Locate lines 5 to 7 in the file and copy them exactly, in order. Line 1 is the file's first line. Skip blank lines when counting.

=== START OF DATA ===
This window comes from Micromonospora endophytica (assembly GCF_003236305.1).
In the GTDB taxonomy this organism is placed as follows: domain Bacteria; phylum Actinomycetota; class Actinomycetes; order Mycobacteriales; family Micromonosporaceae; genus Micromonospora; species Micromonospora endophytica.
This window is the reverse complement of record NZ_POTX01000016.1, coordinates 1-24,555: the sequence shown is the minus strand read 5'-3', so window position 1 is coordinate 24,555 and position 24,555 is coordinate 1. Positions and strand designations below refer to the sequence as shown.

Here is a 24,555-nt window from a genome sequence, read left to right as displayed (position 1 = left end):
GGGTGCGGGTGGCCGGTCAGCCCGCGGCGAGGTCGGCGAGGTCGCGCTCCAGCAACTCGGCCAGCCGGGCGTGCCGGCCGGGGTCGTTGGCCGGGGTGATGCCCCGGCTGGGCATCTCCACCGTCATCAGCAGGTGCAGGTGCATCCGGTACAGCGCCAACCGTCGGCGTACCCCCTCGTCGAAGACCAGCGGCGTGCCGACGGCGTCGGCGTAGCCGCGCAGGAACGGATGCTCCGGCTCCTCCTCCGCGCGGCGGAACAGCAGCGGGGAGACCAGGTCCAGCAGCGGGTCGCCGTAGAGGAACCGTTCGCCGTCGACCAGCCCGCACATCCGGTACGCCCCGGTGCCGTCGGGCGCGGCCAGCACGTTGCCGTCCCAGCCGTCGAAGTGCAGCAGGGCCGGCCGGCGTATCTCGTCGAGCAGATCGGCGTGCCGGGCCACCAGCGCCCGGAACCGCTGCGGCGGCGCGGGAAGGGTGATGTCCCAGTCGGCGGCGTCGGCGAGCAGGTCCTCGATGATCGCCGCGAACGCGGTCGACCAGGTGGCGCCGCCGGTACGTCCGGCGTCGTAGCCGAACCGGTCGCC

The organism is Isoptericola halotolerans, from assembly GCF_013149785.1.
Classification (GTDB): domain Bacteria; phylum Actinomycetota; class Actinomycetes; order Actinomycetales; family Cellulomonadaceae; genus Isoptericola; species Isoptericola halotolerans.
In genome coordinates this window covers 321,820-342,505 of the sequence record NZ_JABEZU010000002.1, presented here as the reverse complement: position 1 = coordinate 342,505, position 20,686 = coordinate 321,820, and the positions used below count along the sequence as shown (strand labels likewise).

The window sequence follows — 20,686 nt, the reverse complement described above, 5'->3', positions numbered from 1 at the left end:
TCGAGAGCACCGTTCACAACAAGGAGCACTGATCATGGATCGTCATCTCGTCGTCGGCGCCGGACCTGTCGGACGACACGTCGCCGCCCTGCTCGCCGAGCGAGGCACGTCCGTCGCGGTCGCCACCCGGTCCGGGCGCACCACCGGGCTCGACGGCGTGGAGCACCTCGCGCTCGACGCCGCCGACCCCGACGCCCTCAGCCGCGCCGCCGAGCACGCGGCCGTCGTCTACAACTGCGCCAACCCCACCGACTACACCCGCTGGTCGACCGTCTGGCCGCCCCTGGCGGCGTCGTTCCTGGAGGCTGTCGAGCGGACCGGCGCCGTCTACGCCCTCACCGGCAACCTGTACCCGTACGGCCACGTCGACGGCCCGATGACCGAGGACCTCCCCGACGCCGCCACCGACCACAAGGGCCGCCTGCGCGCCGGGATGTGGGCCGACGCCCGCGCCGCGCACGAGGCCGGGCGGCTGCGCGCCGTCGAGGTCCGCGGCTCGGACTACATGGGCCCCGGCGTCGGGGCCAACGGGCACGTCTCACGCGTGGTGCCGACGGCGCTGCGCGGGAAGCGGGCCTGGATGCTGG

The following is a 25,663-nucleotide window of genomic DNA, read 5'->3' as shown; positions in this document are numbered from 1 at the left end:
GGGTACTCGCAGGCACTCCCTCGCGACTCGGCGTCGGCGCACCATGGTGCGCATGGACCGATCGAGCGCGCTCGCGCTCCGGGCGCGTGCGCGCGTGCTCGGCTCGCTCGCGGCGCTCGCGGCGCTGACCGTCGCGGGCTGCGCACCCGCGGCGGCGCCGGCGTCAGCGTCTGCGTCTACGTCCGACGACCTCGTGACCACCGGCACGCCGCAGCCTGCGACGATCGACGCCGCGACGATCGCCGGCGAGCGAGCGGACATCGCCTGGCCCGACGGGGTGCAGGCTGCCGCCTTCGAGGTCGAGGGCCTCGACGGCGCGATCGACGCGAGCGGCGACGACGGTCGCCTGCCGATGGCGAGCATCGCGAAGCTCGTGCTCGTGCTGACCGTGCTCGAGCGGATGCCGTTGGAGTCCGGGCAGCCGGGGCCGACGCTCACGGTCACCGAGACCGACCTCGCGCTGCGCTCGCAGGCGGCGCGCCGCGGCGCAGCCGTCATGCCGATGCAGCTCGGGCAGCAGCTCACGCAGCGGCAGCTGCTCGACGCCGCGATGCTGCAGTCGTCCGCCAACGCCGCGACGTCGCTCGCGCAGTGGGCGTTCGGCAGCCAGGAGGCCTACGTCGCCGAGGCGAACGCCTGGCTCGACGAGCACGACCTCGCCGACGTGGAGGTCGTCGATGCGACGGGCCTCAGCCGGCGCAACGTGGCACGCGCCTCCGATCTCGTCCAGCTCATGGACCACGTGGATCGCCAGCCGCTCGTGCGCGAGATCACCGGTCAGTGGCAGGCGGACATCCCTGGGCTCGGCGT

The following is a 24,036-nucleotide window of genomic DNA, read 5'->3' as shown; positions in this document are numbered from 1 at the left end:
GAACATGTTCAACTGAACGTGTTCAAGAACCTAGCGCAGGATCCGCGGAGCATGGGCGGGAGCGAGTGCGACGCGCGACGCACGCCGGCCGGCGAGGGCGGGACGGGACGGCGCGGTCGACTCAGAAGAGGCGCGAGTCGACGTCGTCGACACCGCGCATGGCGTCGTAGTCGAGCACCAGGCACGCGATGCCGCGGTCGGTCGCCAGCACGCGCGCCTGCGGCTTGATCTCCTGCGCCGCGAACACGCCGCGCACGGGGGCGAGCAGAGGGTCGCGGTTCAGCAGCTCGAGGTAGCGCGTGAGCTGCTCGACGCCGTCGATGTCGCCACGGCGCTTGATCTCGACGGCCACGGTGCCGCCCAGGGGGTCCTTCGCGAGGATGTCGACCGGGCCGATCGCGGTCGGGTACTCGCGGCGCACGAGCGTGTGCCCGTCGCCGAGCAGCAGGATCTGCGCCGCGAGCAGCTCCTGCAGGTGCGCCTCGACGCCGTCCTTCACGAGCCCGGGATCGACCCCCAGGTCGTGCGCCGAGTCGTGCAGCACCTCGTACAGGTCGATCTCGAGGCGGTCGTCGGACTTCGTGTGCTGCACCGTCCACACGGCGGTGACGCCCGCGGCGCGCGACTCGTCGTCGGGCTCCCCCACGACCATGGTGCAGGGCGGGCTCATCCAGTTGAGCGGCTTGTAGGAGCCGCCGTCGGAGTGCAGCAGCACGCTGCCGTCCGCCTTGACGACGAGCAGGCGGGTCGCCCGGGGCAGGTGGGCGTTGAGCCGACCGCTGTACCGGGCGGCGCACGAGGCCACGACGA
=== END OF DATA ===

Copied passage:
GGGTGCGGGTGGCCGGTCAGCCCGCGGCGAGGTCGGCGAGGTCGCGCTCCAGCAACTCGGCCAGCCGGGCGTGCCGGCCGGGGTCGTTGGCCGGGGTGATGCCCCGGCTGGGCATCTCCACCGTCATCAGCAGGTGCAGGTGCATCCGGTACAGCGCCAACCGTCGGCGTACCCCCTCGTCGAAGACCAGCGGCGTGCCGACGGCGTCGGCGTAGCCGCGCAGGAACGGATGCTCCGGCTCCTCCTCCGCGCGGCGGAACAGCAGCGGGGAGACCAGGTCCAGCAGCGGGTCGCCGTAGAGGAACCGTTCGCCGTCGACCAGCCCGCACATCCGGTACGCCCCGGTGCCGTCGGGCGCGGCCAGCACGTTGCCGTCCCAGCCGTCGAAGTGCAGCAGGGCCGGCCGGCGTATCTCGTCGAGCAGATCGGCGTGCCGGGCCACCAGCGCCCGGAACCGCTGCGGCGGCGCGGGAAGGGTGATGTCCCAGTCGGCGGCGTCGGCGAGCAGGTCCTCGATGATCGCCGCGAACGCGGTCGACCAGGTGGCGCCGCCGGTACGTCCGGCGTCGTAGCCGAACCGGTCGCC

The organism is Isoptericola halotolerans, from assembly GCF_013149785.1.
Classification (GTDB): domain Bacteria; phylum Actinomycetota; class Actinomycetes; order Actinomycetales; family Cellulomonadaceae; genus Isoptericola; species Isoptericola halotolerans.